During the first year of the program at the University of Washington, “junior MLS students are required to successfully complete lab courses in an MLS Foundations course, hematology, medical bacteriology, clinical chemistry, mycology, parasitology, clinical microbiology, urinalysis or body fluids, coagulation and transfusion medicine,” says Eggleston. “In addition to these lab courses, students get further hands-on training during the second or final year of the program in their clinical rotation courses” in a variety of hospital laboratories in the Seattle or Puget Sound region. “Each student will complete a clinical rotation in all of the disciplines in laboratory medicine: chemistry, hematology, microbiology, research and transfusion medicine, and a one-week rotation in molecular diagnostics,” she adds. The university organizes placements and scheduling based on students’ preferences and rotation availability at each affiliate site, where they are “responsible for completing case studies, weekly quizzes and preparing a presentation on a related topic. They take a final exam at the conclusion of each rotation,” says Eggleston.
Graduates of MLS programs go on to work at laboratories, children’s hospitals, cancer centers or emergency departments of medical centers. Students can also work on clinical and non-clinical research, “biotechnology, forensics, state crime labs, the CDC [Centers for Disease Control and Prevention], companies that develop and market testing instrumentation and equipment, teaching, IT positions in laboratory medicine or hospitals and with humanitarian organizations focused on health care,” says Eggleston.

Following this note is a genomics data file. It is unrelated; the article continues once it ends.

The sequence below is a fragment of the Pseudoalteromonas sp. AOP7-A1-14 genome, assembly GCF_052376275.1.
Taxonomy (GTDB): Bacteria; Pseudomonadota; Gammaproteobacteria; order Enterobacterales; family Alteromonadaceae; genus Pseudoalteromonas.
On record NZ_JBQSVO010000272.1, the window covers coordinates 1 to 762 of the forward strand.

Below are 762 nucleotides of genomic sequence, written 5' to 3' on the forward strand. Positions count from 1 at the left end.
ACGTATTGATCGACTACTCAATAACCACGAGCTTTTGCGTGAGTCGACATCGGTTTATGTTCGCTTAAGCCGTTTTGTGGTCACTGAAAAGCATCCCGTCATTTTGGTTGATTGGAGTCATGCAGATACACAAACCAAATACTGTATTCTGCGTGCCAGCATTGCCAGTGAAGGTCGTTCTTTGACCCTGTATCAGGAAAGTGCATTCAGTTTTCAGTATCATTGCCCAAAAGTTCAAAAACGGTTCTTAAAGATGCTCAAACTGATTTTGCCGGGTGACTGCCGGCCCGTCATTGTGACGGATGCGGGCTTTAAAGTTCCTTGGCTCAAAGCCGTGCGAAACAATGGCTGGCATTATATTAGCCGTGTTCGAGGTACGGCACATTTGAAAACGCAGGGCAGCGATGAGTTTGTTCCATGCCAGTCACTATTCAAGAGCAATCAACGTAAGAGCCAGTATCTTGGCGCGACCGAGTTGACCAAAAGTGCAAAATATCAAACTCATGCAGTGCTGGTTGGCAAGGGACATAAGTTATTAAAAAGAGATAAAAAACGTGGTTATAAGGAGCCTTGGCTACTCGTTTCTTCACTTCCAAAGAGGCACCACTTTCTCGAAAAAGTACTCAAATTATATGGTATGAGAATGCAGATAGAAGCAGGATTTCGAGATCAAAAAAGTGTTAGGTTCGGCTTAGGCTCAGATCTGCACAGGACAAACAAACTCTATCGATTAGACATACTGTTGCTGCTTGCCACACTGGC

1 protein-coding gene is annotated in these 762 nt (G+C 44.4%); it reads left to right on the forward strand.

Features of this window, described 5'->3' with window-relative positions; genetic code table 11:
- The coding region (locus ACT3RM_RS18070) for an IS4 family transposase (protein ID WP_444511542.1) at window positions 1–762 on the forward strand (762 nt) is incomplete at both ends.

“The medical laboratory science field has a consistently high demand for well-trained qualified workers. Whether assessing and addressing emerging public health issues, providing clinical testing and therapeutic treatments for infectious disease or discovering new mechanisms underlying cancer, our students are prepared to apply their knowledge in the world,” says Amiel. “The majority of students graduating from this program opt to pursue immediate careers as medical laboratory scientists in hospital clinical laboratories, and 100 percent of students who pursue this are successful in securing jobs in the clinical laboratory upon graduation.” This is echoed by Eggleston, who says that often 100 percent of the graduates of the University of Washington’s MLS program are employed within three months of graduation or sooner. “Many students will have job offers secured before they graduate and start their jobs immediately after graduation,” she adds.
For some students, a degree in MLS is a pathway to associated careers in the field of health care. As Amiel explains, “A number of students pursue the University of Vermont’s MLS program to obtain rigorous academic training in human-oriented biomedical science as preparation for medical school, physician’s assistant programs and graduate school programs including microbiology, virology, genomics and pathogenesis of immune-mediated or infectious disease.”
Natasa Milas is a freelance writer based in New York City.